Take one look at the face and you believe that you have seen through them, that you have looked into their hearts and heads and found them empty and vacuous. Your poems from pains are personal. And from the fields nearby emerge a throaty singing, songs about justice, about secrets only women knew, songs that mocked the system, songs that did not apologize for the colour of skin or the texture of hair.
For centuries, things stood like a rock, solid and unmoving although the hubbub of activity was hard to miss. The surrounding green pools of water, the sloping roofs created an idyllic setting - a place where knowledge could be shared in confidences, where life could be lived out painlessly.
Inside these walls there was the sound of ringing bills and chanting, sacred lessons that bounced back from the mud walls, voices of boys with skin as smooth as amber on whom you see the beginnings of a protruding paunch and the start of a lifetime of sitting down, folding the legs, expanding their minds.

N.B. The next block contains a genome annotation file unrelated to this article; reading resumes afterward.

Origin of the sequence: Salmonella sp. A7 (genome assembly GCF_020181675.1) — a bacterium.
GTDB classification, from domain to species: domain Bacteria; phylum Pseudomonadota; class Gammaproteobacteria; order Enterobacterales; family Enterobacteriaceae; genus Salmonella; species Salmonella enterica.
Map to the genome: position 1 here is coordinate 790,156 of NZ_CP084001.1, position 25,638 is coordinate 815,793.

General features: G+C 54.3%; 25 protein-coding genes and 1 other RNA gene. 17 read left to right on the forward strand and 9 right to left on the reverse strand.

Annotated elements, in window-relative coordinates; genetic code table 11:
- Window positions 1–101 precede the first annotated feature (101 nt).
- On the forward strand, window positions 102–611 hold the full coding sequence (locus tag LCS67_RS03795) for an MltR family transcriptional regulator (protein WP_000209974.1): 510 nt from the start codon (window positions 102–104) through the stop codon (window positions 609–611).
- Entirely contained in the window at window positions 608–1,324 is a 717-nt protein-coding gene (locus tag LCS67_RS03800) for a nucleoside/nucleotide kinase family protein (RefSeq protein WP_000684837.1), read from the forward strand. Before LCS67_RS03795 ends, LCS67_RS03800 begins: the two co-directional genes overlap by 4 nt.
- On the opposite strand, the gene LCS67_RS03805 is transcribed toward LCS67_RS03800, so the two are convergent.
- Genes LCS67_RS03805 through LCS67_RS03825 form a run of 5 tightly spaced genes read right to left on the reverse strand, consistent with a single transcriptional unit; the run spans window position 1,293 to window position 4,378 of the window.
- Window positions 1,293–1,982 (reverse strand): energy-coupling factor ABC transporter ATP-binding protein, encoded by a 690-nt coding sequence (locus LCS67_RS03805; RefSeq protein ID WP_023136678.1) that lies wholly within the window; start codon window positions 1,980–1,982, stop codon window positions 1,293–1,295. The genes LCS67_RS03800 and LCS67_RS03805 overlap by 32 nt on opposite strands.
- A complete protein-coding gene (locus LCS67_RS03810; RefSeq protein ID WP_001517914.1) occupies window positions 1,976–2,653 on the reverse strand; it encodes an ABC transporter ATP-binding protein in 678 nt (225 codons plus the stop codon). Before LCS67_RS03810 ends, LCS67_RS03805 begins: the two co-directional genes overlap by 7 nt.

For those that resided within, the thoughts of a better world were like old familiar roads, they could visit them at will. These young men knew that they stood at the precipice of intellect, looking eagerly over the edge. Many of them came very close and left having mastered their subjects. Some dared to go even further, armed with a new philosophy and a brimful of humanity that constantly overflew within them.
Then came men, who sang a folklore or two. If you cut them they both would bleed.
Bridging the wide gulf, balming pain that was particular with a healing that was universal stands a tomb today shrouded by a verse. As the flowers fall on it before the first rain and when those that scuttle by stop for a few quiet moments, they share a moment so brief in love and connectedness that stretches across centuries.
Sarah May John.
Now is blessed, the rest remembered...